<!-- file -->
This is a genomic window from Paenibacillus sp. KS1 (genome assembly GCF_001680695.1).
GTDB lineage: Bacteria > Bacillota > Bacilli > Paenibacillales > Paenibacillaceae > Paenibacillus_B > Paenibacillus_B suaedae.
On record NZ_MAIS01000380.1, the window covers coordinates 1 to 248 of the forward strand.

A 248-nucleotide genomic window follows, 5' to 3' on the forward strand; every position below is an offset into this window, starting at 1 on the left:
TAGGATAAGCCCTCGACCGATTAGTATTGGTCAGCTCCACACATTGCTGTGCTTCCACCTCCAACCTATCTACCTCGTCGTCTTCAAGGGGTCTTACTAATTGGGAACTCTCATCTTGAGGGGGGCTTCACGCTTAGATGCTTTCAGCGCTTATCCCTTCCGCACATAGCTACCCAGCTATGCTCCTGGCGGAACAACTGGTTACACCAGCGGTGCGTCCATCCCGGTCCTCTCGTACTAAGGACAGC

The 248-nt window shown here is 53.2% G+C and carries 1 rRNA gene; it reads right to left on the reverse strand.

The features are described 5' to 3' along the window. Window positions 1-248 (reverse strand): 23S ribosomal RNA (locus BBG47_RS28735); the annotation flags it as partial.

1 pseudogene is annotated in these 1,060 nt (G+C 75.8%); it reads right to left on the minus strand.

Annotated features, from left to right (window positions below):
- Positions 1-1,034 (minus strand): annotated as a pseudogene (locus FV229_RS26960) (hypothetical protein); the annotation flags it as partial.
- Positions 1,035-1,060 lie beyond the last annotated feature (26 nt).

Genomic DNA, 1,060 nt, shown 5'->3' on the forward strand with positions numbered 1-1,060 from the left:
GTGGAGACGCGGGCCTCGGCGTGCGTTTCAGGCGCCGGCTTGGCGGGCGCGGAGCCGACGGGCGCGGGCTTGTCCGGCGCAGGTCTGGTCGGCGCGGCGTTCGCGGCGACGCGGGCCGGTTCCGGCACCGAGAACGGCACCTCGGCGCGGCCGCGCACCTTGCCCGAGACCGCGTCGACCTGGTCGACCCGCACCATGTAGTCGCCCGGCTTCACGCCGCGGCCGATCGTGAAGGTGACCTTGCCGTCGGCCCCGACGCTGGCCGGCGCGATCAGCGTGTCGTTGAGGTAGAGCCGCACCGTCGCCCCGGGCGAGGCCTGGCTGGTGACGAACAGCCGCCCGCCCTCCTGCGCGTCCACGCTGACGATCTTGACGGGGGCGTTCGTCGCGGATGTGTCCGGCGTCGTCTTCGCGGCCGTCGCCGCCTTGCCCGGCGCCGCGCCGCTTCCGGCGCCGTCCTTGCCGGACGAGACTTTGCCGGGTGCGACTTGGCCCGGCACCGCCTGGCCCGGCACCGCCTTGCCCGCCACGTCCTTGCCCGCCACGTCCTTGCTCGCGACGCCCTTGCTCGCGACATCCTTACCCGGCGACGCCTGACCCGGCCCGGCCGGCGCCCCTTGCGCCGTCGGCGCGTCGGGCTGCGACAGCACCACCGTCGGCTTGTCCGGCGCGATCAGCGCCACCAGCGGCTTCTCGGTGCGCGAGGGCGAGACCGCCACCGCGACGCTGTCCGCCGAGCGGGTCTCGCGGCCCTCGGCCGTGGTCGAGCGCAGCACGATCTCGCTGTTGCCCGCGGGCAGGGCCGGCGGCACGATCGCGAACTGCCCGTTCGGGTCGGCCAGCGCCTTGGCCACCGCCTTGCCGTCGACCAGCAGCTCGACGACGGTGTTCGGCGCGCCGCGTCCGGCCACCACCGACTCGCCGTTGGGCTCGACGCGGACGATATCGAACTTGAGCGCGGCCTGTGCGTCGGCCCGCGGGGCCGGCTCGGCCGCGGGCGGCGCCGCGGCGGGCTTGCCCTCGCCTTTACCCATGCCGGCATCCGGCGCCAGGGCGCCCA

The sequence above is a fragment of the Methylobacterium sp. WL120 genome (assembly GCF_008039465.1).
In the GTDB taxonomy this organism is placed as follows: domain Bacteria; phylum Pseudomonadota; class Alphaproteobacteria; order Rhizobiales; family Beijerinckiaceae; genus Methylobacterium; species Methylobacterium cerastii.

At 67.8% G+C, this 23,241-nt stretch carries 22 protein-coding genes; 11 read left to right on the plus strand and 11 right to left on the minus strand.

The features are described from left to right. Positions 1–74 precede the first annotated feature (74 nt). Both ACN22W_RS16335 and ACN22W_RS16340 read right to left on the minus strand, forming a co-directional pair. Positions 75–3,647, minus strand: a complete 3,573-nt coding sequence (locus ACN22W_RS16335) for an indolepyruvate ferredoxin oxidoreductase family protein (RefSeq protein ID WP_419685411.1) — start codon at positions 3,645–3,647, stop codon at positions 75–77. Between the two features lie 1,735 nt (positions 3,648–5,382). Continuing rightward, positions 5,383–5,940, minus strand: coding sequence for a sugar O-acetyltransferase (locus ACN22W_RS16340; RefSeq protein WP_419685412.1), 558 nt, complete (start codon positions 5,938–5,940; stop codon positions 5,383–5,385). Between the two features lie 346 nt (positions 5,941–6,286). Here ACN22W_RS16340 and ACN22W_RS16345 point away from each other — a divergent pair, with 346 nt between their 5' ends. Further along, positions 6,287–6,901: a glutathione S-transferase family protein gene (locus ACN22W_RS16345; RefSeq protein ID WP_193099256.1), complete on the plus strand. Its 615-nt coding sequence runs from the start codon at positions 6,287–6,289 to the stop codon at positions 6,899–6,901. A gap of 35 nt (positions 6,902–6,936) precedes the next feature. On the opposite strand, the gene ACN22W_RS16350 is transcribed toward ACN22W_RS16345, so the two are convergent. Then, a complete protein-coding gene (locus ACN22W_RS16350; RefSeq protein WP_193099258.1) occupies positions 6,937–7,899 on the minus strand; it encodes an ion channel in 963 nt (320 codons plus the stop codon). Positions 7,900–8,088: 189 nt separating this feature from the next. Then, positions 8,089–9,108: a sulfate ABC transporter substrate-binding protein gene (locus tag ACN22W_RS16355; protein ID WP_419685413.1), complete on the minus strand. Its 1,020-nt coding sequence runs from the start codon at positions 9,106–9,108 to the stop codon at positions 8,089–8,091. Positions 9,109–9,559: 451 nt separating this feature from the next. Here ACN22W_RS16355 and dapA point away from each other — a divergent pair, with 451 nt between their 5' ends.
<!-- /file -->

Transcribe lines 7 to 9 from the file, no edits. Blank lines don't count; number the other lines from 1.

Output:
The features are described 5' to 3' along the window. Window positions 1-248 (reverse strand): 23S ribosomal RNA (locus BBG47_RS28735); the annotation flags it as partial.

1 pseudogene is annotated in these 1,060 nt (G+C 75.8%); it reads right to left on the minus strand.

Annotated features, from left to right (window positions below):